• Use the pan and zoom buttons to find an area of interest (Pan = first icon, click and drag with mouse, zoom controls are icons 3-10)
  • If your mouse has a “middle mouse button” (oftentimes the “button” is your scroll wheel) you can “pan” while clicking and holding the middle mouse button. You can also scroll with the mouse wheel to zoom in and out. Equivalent trackpad gestures should also work.
  • As you zoom in the streaming Open Street Map reference layer will add more details. Other data sources can be loaded however this is a useful “first step” in many cases.


Above, global scale of OpenStreetMap Layer


Above, zoomed in to the same layer with more detail automatically displayed.

Step 4: Add more data (optional)

Note: Steps 4 and 5 aren’t strictly needed if you’re happy with the OpenStreetMap details. Much more data exists for free and you are largely limited only by your time and patience. Feel free to skip to 6.

The benefit of using a curated service, such as OpenStreetMap is that most of the design and display options are preconfigured and are often “good enough.” OpenStreetMap data can be incomplete, out of date, or otherwise inaccurate based on community support for your area of interest. Adding third party data and properly designing and labeling custom data can be very involved as many customizations are possible. These customizations are beyond the scope of this introduction however a partial example is provided to demonstrate basic functionality.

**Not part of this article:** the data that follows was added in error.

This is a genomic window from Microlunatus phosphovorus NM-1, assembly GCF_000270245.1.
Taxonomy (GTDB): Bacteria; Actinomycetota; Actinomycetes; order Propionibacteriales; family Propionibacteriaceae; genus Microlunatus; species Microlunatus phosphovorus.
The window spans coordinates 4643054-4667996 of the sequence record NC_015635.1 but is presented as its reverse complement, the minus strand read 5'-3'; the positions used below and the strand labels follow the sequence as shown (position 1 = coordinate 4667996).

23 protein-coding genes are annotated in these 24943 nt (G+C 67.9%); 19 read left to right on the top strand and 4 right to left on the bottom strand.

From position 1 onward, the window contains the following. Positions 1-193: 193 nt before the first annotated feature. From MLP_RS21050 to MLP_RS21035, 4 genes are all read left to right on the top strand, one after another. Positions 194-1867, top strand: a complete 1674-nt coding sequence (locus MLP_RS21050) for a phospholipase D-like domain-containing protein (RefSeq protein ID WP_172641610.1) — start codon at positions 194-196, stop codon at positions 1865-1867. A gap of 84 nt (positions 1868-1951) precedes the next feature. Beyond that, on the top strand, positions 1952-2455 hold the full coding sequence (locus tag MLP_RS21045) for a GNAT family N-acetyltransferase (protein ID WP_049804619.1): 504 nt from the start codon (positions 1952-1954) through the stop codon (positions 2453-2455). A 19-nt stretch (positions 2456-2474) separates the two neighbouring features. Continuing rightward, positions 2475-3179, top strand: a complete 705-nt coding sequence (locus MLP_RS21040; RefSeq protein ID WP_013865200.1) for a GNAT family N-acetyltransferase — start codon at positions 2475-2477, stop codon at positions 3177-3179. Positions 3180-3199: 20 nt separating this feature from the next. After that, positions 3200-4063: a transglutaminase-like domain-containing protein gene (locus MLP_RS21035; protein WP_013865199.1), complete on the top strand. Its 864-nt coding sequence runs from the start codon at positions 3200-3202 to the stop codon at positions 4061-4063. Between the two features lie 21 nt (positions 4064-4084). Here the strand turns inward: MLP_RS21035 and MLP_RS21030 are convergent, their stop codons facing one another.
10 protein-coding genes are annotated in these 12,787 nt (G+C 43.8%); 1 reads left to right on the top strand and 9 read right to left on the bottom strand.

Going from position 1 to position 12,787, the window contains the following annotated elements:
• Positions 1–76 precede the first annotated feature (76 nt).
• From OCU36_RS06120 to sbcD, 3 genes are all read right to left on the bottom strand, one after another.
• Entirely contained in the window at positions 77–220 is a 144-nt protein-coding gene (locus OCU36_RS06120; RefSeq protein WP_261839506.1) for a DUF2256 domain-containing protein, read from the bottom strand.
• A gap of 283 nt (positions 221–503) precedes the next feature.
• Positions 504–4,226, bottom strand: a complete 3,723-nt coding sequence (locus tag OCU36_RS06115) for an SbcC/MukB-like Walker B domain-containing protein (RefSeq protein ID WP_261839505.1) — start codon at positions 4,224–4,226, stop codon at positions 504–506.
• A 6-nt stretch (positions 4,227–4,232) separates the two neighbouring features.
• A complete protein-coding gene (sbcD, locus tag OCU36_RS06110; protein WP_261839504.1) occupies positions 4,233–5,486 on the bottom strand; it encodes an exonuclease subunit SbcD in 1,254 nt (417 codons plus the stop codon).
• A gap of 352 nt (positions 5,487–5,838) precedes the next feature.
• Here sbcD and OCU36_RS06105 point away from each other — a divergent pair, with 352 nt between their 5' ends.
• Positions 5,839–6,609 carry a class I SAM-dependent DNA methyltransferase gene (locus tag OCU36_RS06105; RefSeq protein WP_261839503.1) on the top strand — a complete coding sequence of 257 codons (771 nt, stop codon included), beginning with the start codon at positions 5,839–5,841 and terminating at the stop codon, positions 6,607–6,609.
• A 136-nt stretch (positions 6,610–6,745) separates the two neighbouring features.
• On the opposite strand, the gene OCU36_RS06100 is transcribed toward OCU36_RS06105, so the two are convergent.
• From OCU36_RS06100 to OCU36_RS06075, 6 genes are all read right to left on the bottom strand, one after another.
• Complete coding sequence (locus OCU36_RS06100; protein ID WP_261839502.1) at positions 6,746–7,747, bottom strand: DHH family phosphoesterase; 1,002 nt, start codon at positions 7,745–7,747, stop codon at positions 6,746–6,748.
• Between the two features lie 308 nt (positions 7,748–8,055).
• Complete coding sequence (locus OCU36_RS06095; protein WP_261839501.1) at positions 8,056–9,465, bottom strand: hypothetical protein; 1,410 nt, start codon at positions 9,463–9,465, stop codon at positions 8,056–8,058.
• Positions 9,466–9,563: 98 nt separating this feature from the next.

• Locate a third party GIS dataset (shapefile format preferred) from any appropriate source such as an internet data portal. Examples of data portals can include:
    • https://hub.arcgis.com/search – ESRI is a commercial GIS company that provides a variety of hosted datasets, many (but not all) will be compatible with QGIS
    • Many federal, state, and local governments will have similar data portals, a google search for “shapefile open data download” and then key words related to your geographic or thematic area of interest is likely to return useful results, for example multiple data portals hosted by the state of Virginia can be found here:
    • When searching for data, each website/source may provide a different user interface, the following points are worth keeping in mind
      • Different file formats of GIS data exist, the most basic/universal is called a “Shapefile” and will almost always be compatible with QGIS
      • “Shapefiles” are usually bundled as anywhere from 1 to 8 different files that all share the same name but have different file extensions. The file with a “.shp” extension is technically the “shapefile” file, however if you do not also receive a file with the “.prj” extension (projection information), the data will be virtually useless without a fair amount of extra work.
      • Generally speaking try to avoid changing the names of shapefile and their bundled support files and store them all in the same relative directory.
      • When downloading data you may (but not always) have the option to select the file format, for this tutorial a “shapefile” format is preferred.
      • Most GIS data exists as either point, line, or polygon vector data, when selecting a dataset look for the type and detail you are most interested in. For example, “building locations” can often be stored as either point locations or polygon files. Roads and streams are often provided as line files, but can be provided as polygons as well.


Above, an example of download options including Shapefiles, highlighted.

  • Once a suitable file has been located, download it, extract it if needed (shapefile collections are often provided as zipped collections) and store it at a known location on your computer.
    • Extract the 5 files supporting the shapefile to a known location (note, GIS files can get large), such as “D:\Data\GIS\Tutorial” (your location will vary…)


Above, an example of a group of related files, commonly stored in the same place but referred to as if it were a single “Shapefile”